This series is about children who have gone through portal worlds and come back. As someone who loves worldbuilding, this premise is perfect for me. We visit a lot of amazing worlds, that do not need to be logically compatible with each other. In fact, the incompatibility between these worlds is part of the fun. Especially in a story like Beneath the Sugar Sky when characters who had gone to a variety of different worlds end up in a nonsensical candy land.

The Hooflands is a land for horse girls. It is full of centaurs and unicorns and kelpies and any hoofed mythological creature you can think of. I am not a horse person, but I still really loved the Hooflands. It helps that seeing the Hooflands through Regan’s horse-obsessed eyes is a lot of fun. I liked Regan a lot; she is dealing with a lot of normal young schoolgirl clique behaviour, and watching her find her place in the Hooflands is rather heartening. I connected with this young girl who was so hurt in our world by her inability to be ‘a normal girl’, and I enjoyed watching her find true friendship and self-acceptance.

The Wayward Children series is big on representation, and Regan continues this trend. When Regan turns ten, she becomes concerned that she is not reaching the same milestones as some of her friends. She asks her parent’s about this lack of puberty, and discovers she is intersex. This is troubling news to her and leads to her finding the doorway to the Hooflands. Being Intersex is not Regan’s defining character trait, but it makes her being comfortable as herself very powerful, and it shows a unique aspect to the theme of the story, which is that there is no correct way to be a girl.

With this being book 6 in a series, most people who are interested in this one would have already had some experience with the Wayward Children and therefore have an idea what to expect. I suppose the only thing to really say to these people is that this book continues the series in a similar vein and with high quality. If you are new to the series, then yes you could start here; this story shares no characters or plot elements with the other books in the series. At least not yet. Might be a good book to try if you want an introduction to this world without committing to a 6+ ongoing novella series, this is a perfectly fine sample.


Hugo Award Winner


By Dan Simmons

Score: 9/10

I originally reviewed this book after doing the Space Opera September Readathon, and at the time I said I couldn’t give a score or final verdict on Hyperion because it didn’t stand alone. As huge as this story is, most of what happens is just setting up for the sequel, Fall of Hyperion.

Since then, I have finished Fall of Hyperion, and I can say that yes, this book is a classic for a reason. This duology is just absolutely amazing. Yes, you do need to continue the story. Hyperion is frustratingly incomplete by itself, but everything pays off so well by the end of the duology. I’ll just focus on Hyperion for this review.

The first thing that grabbed me was the epic worldbuilding. The setting is a far future Hegemony of Man; hundreds of planets connected by farcasters (teleportation portals), and colony worlds that don’t have farcasters and must be reached by ships bounded by the laws of relativity. Which is cool because we get stories and settings that take advantage of both the instant travel – like a chase scene through a nature walk that travels through different environments on different planets – and storylines that rely on the time dilation effect of relativistic travel. This is just one example of how complicated the worldbuilding is.

As well as this great Hegemony of Man with its long history, we also get to feel like the planet Hyperion is a real world. The history, the scenery, the wildlife is all richly detailed. The planet Hyperion is the perfect place to tell a story about a pilgrimage, because Simmons makes this world come alive.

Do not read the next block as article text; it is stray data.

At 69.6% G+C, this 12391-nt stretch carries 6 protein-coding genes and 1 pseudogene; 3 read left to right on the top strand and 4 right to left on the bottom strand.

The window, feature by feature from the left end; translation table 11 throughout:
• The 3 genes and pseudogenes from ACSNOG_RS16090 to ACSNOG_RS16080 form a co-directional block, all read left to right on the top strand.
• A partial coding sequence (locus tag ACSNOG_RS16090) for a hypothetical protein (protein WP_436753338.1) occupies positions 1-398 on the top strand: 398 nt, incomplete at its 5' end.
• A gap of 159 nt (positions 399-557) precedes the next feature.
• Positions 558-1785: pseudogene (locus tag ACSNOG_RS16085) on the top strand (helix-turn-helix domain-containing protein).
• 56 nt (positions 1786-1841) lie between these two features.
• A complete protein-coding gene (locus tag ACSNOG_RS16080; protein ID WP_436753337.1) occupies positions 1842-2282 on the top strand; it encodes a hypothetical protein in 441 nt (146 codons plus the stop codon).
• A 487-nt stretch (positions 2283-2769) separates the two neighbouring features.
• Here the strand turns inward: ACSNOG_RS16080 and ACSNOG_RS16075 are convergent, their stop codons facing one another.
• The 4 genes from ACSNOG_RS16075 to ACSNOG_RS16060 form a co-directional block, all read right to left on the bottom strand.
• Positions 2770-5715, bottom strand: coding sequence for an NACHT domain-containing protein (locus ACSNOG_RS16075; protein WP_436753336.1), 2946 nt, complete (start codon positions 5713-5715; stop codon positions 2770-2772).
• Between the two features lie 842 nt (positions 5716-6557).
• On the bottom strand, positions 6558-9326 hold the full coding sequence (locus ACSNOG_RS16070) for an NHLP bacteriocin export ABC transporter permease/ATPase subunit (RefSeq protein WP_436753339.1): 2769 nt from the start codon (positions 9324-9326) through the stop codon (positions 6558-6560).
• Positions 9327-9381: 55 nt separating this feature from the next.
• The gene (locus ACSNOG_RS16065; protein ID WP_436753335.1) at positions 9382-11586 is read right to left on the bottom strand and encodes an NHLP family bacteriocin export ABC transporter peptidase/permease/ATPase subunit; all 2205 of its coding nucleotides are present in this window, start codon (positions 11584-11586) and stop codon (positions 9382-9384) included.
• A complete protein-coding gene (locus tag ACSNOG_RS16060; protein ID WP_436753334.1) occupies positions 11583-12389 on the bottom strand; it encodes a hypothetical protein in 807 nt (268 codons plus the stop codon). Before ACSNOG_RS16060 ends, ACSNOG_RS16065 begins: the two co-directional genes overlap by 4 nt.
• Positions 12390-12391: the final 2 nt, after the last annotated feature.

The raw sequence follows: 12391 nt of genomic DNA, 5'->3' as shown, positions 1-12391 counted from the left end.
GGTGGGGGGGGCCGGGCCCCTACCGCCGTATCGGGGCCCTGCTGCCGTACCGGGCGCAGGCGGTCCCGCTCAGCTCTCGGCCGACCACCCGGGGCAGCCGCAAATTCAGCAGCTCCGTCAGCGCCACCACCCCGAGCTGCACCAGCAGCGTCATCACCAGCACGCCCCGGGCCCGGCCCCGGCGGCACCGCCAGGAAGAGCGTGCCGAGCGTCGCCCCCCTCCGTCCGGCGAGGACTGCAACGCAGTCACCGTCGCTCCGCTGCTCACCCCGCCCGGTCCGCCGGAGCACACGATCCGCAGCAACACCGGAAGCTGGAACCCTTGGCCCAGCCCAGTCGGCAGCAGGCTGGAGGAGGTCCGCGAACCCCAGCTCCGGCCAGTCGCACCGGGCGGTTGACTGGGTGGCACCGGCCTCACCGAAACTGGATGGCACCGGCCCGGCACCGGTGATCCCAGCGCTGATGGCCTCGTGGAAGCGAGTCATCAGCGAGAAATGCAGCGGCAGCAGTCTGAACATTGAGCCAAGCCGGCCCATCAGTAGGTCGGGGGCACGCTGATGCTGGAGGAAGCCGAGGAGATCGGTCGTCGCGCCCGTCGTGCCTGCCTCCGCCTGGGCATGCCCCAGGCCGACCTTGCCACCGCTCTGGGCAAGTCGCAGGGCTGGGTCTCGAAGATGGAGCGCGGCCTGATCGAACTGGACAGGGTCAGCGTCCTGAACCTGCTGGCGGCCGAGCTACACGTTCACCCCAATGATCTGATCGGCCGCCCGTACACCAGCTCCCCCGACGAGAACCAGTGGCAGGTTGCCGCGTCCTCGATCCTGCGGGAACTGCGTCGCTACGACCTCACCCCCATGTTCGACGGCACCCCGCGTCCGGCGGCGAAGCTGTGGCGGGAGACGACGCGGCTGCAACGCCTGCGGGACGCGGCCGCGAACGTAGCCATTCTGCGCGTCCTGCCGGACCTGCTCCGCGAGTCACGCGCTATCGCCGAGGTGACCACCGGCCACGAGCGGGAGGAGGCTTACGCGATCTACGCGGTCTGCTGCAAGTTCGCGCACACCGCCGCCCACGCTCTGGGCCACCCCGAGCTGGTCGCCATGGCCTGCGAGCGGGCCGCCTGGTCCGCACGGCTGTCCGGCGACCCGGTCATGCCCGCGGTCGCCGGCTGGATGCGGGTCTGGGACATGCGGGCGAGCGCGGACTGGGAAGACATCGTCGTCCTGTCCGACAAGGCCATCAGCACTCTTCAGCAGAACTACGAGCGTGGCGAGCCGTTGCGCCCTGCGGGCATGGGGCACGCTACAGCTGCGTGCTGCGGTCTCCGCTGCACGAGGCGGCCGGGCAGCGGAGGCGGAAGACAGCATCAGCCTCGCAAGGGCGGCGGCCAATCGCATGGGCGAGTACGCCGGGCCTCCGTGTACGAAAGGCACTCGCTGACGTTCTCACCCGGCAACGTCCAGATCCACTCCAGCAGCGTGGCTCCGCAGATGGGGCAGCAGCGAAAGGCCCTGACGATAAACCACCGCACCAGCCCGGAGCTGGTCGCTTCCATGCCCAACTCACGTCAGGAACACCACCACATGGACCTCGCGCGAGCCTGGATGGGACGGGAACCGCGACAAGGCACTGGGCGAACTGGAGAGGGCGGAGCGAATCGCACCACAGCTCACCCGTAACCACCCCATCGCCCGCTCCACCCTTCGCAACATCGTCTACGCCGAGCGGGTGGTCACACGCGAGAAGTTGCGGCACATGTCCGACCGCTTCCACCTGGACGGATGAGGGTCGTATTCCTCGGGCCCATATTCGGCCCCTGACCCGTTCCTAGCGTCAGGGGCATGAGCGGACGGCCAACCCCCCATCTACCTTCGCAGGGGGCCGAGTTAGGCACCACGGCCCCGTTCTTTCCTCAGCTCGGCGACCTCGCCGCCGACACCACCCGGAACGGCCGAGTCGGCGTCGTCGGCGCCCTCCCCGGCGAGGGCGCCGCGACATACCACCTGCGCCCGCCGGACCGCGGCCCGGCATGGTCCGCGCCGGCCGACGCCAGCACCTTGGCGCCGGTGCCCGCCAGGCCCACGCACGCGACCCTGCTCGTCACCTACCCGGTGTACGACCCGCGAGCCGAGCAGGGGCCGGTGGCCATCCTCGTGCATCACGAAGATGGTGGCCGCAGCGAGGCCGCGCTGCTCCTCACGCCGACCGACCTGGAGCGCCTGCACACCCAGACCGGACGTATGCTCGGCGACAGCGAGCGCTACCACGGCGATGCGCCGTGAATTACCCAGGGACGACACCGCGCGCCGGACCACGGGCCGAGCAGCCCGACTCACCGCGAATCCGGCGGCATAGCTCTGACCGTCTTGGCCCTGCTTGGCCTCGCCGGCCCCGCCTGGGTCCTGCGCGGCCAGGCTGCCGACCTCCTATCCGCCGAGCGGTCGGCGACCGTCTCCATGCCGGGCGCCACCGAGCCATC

With the focus on the pilgrimage and the planet, we don’t realise just how complex this universe is at first. We follow seven pilgrims travelling to the mysterious Time Tombs, where they will confront the mythical killing machine known as the Shrike. Along the way, they take turns telling the group stories of their previous experience with Hyperion, and with each story our understanding we see more of the wider world, the the massive scope of this story. A couple of the stories are a bit disturbing actually, but all form a tapestry that tells a grand epic. My favourite story is that of Sol Weintraub and his daughter Rachel. That was just tragic.

The Shrike and the cruciform parasites are also amongst the most terrifying SF creatures in existence. Some of the stories strayed into pure body horror territory. Of course, the Shrike doesn’t truely make itself known until Fall of Hyperion, but just as a source of menace it makes this book something special.

In the end, the fact that I did feel the need to jump right into the next book is proof that Hyperion has done its job. This story is a classic for a reason. It won the Hugo in 1990 for a reason. Considering it is over thirty now, the story hasn’t aged too badly either. There are some things about the way women are depicted that made me cringe, but there are some really good female characters here and I feel it is perfectly fair for its time.

I enjoyed this book. Or rather this half of a book. You really need to read Fall of Hyperion to get the full payoff from the story, but that payoff is worth it. I’ll read the second duology in this series, Endymion and Rise of Endymion one day. A series this big, I do need a break before going back.


With only three days left of 2021, I won’t be filling out any more challenge tiles on my card. At least not by reading more books. I’ll write a review about every bingo-related book I read last year at some point in January. Just need some time to go over my reading list and see if I can shuffle books around to fill more squares.

I’m debating if I still want to do a book bingo challenge next year. I have the Sol System Bingo Challenge, and I think using the generator to give myself random monthly challenges could be more attainable. But I really like making bingo cards. Maybe I can do monthly challenges based off of my card. Or alongside them. I’ll figure it out and share some reading challenges next year.

I’ll see you all in 2022,

~ Lauren


One thought on “Book Bingo Review #3

  1. Pingback: Book Bingo Challenge 2021 Results – Lauren's Super Science Fiction Blog